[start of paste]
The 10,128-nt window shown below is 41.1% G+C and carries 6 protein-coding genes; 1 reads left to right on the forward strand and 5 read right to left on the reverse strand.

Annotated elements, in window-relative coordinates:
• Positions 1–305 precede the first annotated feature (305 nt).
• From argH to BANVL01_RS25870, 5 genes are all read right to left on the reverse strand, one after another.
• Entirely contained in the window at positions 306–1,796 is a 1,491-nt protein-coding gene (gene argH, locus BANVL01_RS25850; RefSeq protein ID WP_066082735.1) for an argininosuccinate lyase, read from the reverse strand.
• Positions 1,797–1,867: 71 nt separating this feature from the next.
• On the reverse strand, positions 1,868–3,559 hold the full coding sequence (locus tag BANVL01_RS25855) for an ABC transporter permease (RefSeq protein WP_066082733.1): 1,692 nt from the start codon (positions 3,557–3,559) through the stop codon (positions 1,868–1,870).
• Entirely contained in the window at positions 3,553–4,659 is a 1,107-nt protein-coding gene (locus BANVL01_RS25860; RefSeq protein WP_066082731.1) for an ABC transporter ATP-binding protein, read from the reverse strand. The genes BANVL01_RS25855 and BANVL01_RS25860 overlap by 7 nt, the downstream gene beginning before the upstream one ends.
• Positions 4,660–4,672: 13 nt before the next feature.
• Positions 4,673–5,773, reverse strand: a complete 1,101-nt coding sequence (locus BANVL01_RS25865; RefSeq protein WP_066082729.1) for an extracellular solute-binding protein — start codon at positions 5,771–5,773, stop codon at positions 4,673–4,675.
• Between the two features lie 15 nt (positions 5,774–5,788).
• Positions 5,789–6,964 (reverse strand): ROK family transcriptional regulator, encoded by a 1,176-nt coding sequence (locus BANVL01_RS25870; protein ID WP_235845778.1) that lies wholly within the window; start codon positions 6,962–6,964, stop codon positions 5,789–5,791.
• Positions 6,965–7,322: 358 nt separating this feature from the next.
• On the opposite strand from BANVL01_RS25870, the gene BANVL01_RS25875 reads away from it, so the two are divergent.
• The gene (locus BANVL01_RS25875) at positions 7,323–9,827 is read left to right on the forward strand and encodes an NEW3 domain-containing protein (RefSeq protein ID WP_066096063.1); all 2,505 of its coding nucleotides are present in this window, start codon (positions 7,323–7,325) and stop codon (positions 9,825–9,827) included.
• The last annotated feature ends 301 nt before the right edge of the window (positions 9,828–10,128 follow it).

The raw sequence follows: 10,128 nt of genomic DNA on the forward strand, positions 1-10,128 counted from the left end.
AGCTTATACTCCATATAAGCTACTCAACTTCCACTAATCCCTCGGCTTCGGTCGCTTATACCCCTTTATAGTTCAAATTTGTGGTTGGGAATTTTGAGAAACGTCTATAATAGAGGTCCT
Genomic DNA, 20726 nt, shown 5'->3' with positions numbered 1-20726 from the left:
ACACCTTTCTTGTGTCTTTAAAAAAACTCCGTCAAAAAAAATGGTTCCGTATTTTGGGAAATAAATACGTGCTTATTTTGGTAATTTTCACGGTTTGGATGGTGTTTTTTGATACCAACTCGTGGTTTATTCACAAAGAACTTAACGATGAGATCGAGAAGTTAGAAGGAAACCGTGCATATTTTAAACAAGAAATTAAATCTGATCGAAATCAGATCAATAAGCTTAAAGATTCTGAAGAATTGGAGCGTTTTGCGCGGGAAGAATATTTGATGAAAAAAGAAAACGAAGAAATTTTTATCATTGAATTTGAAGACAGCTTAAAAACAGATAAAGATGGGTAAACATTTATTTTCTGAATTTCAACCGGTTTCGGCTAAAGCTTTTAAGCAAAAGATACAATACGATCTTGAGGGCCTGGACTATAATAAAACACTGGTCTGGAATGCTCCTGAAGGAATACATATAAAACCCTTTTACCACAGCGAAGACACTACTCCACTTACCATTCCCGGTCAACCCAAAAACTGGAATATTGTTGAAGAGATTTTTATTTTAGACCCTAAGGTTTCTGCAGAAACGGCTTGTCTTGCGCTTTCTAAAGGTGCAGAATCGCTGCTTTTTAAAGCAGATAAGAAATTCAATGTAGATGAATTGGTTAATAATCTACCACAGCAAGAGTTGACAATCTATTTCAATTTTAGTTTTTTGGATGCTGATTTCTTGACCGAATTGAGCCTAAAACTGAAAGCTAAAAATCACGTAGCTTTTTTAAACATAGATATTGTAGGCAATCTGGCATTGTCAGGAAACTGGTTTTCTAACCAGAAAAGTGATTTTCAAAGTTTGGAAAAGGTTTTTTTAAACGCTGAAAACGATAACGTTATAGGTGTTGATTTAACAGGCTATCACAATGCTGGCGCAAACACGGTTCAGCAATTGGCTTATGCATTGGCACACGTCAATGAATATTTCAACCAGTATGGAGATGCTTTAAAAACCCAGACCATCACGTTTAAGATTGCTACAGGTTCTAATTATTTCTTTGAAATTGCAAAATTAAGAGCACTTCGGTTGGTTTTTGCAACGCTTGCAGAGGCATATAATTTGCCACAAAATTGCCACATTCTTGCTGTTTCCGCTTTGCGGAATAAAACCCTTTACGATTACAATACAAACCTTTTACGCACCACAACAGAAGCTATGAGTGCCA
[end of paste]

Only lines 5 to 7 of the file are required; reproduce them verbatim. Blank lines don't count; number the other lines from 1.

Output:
• Entirely contained in the window at positions 306–1,796 is a 1,491-nt protein-coding gene (gene argH, locus BANVL01_RS25850; RefSeq protein ID WP_066082735.1) for an argininosuccinate lyase, read from the reverse strand.
• Positions 1,797–1,867: 71 nt separating this feature from the next.
• On the reverse strand, positions 1,868–3,559 hold the full coding sequence (locus tag BANVL01_RS25855) for an ABC transporter permease (RefSeq protein WP_066082733.1): 1,692 nt from the start codon (positions 3,557–3,559) through the stop codon (positions 1,868–1,870).